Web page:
Shanghai, China – Survival Guide, Part 1

My laoshi (teacher) from Mandarin House teaching us our colors in Chinese!

Greetings from Shanghai, China–the city of inspiration! It has been my extreme pleasure to spend the last two months in this enormous, fast-paced, breathtaking city, the largest proper by population in the world. This was my second time going to a country by myself, and each time I surprised by the intensity of the culture shock–and the shock to emotion.

So, over the course of these next several blog posts, it is my goal to help you manage your transition from America to Shanghai. I loved my time in China, but I understand (and went through) many of the difficulties associated with moving to such a different environment. I hope that my experiences–some triumphs, some travails–will help you with your journey to the Far East.

A great place to start is with some of the words you really need to know before you get to China. I spent my first month in China studying Mandarin Chinese (the language understood by the Chinese people of Shanghai). This is a great start to communicating with the locals and many millions of people in the world’s most populous country. I do have to warn you though: Mandarin is only one of the languages spoken in China–Mandarin and Cantonese are the two predominate languages, but the people in Shanghai speak a variation of Mandarin known as Shanghainese. In addition, a huge number of people you will probably be communicating with in China are expats (short for expatriates, people who have emigrated from their home country and now live in a foreign country). These expats are from all over Asia, Europe, and the Americas, and there are a large number of restaurants and social events geared toward this group.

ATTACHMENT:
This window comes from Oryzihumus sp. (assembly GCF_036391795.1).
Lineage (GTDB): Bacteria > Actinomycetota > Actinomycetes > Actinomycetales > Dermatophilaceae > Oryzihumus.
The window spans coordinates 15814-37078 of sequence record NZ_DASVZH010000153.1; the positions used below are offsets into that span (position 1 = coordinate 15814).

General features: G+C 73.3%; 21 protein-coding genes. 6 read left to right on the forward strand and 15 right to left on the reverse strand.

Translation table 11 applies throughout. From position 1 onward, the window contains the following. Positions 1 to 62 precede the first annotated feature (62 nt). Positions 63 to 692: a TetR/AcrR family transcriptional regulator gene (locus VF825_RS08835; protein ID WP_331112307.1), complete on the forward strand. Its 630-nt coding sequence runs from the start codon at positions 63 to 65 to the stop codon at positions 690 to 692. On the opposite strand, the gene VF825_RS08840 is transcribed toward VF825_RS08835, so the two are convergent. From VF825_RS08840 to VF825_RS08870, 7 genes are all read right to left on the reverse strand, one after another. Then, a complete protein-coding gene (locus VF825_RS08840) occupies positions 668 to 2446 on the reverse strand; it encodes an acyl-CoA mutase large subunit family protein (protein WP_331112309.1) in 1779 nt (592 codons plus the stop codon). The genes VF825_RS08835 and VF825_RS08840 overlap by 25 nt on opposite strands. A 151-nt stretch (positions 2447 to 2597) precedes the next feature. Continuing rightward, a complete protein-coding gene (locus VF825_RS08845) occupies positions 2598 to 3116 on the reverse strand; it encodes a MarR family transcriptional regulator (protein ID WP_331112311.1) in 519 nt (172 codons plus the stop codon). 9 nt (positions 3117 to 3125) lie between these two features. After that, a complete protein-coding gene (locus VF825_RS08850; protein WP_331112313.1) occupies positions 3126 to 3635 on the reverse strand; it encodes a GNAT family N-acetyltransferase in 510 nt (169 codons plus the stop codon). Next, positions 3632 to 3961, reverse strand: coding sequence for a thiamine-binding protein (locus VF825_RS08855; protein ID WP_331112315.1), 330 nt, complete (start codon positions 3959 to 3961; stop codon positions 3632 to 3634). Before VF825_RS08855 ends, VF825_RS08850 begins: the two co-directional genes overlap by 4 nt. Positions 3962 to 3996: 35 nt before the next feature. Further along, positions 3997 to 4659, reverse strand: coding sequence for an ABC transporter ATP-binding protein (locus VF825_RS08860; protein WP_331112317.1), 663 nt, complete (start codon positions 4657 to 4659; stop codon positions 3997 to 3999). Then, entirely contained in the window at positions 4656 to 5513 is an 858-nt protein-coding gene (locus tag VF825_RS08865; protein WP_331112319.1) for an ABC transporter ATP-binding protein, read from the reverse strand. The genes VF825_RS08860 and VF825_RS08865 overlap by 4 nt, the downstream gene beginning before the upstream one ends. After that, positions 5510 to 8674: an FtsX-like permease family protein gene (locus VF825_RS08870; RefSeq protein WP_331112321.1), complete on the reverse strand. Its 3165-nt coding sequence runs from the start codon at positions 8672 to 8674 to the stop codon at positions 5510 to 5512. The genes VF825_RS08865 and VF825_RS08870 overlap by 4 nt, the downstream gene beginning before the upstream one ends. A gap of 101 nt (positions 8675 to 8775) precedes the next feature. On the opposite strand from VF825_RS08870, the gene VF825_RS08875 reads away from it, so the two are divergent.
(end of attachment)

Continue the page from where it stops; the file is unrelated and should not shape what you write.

Regardless of where a person comes from or what their native tongue, I found most people living in Shanghai were able to understand either Mandarin or English–so you’re in luck. Most expats understand some English, but you will need some Mandarin for basic communication with the local Shanghai population. Since you are coming from the University of Louisville, you’re good on the English side of things; the Mandarin, on the other hand, might be a little more difficult!

I won’t lie to you–Mandarin is an incredibly difficult language, especially for native English speakers. Mandarin does not share a language root with English, and therefore grammar and sentence structure is impressively different. It takes about four years of intense study to be certified fluent in Mandarin, but there are a couple words that can help you get around.

PIN YIN (Chinese with English letters)



Ni Hao

Nee How



Z-eye Gee-in

Goodbye/See You Again


She-ay She-ay

Thank You

Bu Keqi

Boo Ke-chee

You’re Welcome







Those words will get you from the airport to where you’re staying, but I definitely suggest taking supplemental language classes in order to make the most out of your trip. I studied with a program called Mandarin House that offered intensive language classes, available during the day or evening. Friendly instructors, challenging peers, and real-life practice helps the language studies to sink in a whole lot faster than you might think possible. It gets frustrating at times, but it’s worth it when you can actually communicate with your taxi driver or know when someone calls you a foreigner!

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